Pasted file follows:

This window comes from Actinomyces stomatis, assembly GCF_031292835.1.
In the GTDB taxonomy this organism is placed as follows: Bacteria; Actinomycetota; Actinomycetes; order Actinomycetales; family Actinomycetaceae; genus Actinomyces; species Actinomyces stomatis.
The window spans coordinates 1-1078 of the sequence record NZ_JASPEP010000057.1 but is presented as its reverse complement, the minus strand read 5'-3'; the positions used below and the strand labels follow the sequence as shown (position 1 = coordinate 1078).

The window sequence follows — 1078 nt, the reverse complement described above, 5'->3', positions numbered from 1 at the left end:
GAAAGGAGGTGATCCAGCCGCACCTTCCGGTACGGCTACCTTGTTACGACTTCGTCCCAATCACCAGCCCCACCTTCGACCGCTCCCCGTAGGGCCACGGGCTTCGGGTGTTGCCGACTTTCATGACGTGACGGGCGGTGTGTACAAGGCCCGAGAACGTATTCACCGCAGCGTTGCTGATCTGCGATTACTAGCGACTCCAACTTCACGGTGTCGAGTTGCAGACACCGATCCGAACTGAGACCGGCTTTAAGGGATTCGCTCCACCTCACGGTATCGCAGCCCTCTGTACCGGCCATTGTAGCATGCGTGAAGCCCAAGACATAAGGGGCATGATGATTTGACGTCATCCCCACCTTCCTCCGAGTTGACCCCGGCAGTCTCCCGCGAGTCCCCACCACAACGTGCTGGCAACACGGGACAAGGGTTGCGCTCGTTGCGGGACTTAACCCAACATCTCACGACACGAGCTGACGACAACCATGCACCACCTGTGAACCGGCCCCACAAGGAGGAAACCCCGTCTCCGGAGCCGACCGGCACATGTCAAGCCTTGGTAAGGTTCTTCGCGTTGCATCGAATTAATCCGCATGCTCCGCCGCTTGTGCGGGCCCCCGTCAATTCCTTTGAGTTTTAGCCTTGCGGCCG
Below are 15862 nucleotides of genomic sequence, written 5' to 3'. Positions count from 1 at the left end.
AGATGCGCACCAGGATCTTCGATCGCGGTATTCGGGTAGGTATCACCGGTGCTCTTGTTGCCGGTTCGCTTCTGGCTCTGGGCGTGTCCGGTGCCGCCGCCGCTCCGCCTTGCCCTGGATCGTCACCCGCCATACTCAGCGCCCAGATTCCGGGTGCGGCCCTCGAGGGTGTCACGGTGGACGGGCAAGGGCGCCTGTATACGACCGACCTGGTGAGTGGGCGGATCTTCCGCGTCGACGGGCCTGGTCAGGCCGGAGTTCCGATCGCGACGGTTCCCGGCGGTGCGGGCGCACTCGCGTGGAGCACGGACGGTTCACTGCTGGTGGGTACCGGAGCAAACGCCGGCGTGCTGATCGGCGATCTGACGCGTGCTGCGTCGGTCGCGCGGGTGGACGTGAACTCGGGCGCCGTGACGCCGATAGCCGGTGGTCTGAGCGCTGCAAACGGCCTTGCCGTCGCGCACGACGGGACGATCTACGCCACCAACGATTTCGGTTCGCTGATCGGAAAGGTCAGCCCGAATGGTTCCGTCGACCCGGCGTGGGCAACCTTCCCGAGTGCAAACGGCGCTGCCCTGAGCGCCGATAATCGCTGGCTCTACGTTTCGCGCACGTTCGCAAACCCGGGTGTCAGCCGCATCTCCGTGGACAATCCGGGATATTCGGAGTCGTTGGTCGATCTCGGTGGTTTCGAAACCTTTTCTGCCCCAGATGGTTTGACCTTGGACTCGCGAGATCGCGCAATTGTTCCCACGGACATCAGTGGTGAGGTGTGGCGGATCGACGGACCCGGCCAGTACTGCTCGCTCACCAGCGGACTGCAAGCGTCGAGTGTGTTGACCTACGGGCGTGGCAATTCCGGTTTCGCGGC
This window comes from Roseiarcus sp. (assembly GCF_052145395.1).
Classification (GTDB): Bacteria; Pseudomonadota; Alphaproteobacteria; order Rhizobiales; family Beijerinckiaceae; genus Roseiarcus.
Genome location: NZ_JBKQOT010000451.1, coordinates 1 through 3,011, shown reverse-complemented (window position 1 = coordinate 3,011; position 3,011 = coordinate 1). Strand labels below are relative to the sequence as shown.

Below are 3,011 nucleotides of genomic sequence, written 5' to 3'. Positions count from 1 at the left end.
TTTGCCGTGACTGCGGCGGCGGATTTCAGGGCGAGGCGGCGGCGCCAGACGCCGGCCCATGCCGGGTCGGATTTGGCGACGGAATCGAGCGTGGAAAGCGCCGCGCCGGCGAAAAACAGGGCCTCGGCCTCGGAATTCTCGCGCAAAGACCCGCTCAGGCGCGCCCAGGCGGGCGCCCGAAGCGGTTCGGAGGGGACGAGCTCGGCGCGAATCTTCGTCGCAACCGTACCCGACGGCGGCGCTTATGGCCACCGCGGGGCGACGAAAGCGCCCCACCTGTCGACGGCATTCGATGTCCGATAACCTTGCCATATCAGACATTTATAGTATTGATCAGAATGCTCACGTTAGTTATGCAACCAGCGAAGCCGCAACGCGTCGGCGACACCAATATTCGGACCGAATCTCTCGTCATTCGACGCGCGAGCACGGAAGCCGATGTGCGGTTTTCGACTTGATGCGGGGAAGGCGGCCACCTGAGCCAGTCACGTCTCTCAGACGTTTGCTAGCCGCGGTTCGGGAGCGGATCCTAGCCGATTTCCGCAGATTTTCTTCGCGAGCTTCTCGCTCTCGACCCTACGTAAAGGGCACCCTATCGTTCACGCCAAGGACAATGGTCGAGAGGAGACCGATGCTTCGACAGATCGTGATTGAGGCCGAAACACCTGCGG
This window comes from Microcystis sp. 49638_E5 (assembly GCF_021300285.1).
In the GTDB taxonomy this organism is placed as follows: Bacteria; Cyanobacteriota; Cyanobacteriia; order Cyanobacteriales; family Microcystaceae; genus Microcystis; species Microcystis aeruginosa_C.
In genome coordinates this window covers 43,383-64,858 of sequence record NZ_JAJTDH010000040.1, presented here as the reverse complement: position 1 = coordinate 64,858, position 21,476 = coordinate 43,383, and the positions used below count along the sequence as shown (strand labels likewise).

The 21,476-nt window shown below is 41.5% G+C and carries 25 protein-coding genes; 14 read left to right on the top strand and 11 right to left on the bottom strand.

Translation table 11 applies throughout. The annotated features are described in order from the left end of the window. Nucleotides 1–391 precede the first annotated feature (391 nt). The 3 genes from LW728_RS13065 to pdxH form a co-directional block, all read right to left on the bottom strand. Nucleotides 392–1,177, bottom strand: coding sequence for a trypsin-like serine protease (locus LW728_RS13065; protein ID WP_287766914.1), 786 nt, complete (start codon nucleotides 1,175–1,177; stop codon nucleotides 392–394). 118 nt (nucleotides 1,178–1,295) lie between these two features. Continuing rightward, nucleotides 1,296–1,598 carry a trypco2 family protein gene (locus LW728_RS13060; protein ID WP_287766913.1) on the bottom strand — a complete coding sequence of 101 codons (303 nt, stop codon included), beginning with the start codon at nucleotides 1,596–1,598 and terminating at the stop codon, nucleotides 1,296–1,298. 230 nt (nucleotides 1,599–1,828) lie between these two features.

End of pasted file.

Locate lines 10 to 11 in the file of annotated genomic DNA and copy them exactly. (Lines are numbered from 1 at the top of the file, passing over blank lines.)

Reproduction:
Genome location: NZ_JBKQOT010000451.1, coordinates 1 through 3,011, shown reverse-complemented (window position 1 = coordinate 3,011; position 3,011 = coordinate 1). Strand labels below are relative to the sequence as shown.

Below are 3,011 nucleotides of genomic sequence, written 5' to 3'. Positions count from 1 at the left end.